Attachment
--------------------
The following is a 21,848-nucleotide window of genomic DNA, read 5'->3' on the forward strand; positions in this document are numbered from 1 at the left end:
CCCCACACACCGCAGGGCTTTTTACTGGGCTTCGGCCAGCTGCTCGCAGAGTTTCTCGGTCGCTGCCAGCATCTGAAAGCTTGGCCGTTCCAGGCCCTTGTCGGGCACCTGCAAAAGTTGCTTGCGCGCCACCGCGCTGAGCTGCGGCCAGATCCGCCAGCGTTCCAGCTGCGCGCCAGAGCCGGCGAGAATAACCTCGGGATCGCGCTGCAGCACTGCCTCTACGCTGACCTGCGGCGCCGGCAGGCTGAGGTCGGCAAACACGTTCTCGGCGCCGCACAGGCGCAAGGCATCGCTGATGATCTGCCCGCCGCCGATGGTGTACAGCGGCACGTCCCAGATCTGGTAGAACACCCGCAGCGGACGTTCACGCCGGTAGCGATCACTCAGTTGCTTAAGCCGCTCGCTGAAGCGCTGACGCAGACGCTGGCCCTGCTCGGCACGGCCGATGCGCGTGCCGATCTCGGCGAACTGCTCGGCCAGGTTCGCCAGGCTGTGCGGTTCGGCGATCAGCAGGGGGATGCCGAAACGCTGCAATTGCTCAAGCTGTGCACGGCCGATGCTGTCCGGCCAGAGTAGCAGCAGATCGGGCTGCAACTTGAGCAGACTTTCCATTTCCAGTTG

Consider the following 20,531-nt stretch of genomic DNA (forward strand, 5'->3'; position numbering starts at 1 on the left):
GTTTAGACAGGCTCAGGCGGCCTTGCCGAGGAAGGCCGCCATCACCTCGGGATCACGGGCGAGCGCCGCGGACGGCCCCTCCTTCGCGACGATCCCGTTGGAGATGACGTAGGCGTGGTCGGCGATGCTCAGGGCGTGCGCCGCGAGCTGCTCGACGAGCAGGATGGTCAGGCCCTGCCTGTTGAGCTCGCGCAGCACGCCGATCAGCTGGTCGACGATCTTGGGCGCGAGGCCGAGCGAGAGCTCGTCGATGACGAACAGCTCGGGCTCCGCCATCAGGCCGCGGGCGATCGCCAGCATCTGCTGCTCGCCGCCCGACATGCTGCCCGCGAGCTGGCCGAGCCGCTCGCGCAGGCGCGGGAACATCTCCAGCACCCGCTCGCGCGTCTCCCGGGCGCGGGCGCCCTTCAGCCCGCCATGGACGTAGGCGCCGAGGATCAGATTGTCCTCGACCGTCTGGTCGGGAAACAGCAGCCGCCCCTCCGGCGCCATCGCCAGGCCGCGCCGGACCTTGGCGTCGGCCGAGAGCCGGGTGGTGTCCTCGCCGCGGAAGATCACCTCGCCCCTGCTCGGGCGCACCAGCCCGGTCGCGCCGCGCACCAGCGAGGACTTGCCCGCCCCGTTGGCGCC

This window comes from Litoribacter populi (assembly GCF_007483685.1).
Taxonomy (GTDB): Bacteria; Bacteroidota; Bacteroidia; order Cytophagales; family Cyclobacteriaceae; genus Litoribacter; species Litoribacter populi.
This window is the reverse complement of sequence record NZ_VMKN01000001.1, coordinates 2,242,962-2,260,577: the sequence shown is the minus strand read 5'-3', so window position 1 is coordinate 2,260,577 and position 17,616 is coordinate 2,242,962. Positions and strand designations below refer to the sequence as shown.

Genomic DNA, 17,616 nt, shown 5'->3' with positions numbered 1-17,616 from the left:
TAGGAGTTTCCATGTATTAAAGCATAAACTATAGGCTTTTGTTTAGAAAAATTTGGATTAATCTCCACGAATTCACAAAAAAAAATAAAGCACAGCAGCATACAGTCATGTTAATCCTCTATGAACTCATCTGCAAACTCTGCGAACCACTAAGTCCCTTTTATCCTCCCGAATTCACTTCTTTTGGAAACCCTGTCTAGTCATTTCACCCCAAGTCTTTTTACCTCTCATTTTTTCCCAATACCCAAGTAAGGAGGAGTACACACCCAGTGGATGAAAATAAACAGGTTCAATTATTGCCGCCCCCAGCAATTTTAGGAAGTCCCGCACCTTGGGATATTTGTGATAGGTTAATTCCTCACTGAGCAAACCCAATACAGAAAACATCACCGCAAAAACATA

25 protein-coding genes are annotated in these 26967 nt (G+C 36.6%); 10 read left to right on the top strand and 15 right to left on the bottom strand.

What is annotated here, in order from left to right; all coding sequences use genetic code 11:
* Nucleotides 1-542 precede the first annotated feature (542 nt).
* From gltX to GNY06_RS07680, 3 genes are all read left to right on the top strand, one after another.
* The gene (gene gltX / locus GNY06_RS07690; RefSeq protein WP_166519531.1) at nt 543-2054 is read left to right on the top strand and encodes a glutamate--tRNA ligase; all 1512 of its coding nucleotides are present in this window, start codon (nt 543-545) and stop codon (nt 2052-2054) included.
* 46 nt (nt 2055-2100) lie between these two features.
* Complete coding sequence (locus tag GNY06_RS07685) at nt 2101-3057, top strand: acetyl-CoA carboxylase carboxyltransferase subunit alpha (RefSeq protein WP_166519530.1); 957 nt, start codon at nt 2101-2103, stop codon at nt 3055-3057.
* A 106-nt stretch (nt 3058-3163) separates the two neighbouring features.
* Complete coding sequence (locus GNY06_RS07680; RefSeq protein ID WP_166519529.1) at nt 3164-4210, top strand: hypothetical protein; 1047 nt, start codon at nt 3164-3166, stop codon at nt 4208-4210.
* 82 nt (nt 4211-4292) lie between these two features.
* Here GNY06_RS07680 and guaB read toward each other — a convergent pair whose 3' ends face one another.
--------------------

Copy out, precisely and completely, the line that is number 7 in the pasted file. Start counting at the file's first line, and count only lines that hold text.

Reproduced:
This window is the reverse complement of sequence record NZ_VMKN01000001.1, coordinates 2,242,962-2,260,577: the sequence shown is the minus strand read 5'-3', so window position 1 is coordinate 2,260,577 and position 17,616 is coordinate 2,242,962. Positions and strand designations below refer to the sequence as shown.